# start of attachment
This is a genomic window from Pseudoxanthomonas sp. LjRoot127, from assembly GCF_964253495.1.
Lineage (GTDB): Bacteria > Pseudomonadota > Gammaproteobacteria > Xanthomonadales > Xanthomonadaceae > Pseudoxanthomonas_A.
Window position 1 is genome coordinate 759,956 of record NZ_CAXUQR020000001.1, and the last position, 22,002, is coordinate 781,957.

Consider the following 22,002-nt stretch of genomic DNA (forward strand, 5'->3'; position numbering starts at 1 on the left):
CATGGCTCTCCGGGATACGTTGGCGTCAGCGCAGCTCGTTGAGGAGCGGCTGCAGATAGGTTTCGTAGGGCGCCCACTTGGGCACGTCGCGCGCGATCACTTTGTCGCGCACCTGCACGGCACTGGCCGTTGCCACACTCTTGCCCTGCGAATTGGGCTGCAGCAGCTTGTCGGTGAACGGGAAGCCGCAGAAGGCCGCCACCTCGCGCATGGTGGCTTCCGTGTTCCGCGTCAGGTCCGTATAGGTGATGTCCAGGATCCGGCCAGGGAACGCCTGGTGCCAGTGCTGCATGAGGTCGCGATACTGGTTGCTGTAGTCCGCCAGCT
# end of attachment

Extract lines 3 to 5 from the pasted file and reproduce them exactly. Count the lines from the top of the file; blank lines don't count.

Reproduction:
Window position 1 is genome coordinate 759,956 of record NZ_CAXUQR020000001.1, and the last position, 22,002, is coordinate 781,957.

Consider the following 22,002-nt stretch of genomic DNA (forward strand, 5'->3'; position numbering starts at 1 on the left):
CATGGCTCTCCGGGATACGTTGGCGTCAGCGCAGCTCGTTGAGGAGCGGCTGCAGATAGGTTTCGTAGGGCGCCCACTTGGGCACGTCGCGCGCGATCACTTTGTCGCGCACCTGCACGGCACTGGCCGTTGCCACACTCTTGCCCTGCGAATTGGGCTGCAGCAGCTTGTCGGTGAACGGGAAGCCGCAGAAGGCCGCCACCTCGCGCATGGTGGCTTCCGTGTTCCGCGTCAGGTCCGTATAGGTGATGTCCAGGATCCGGCCAGGGAACGCCTGGTGCCAGTGCTGCATGAGGTCGCGATACTGGTTGCTGTAGTCCGCCAGCT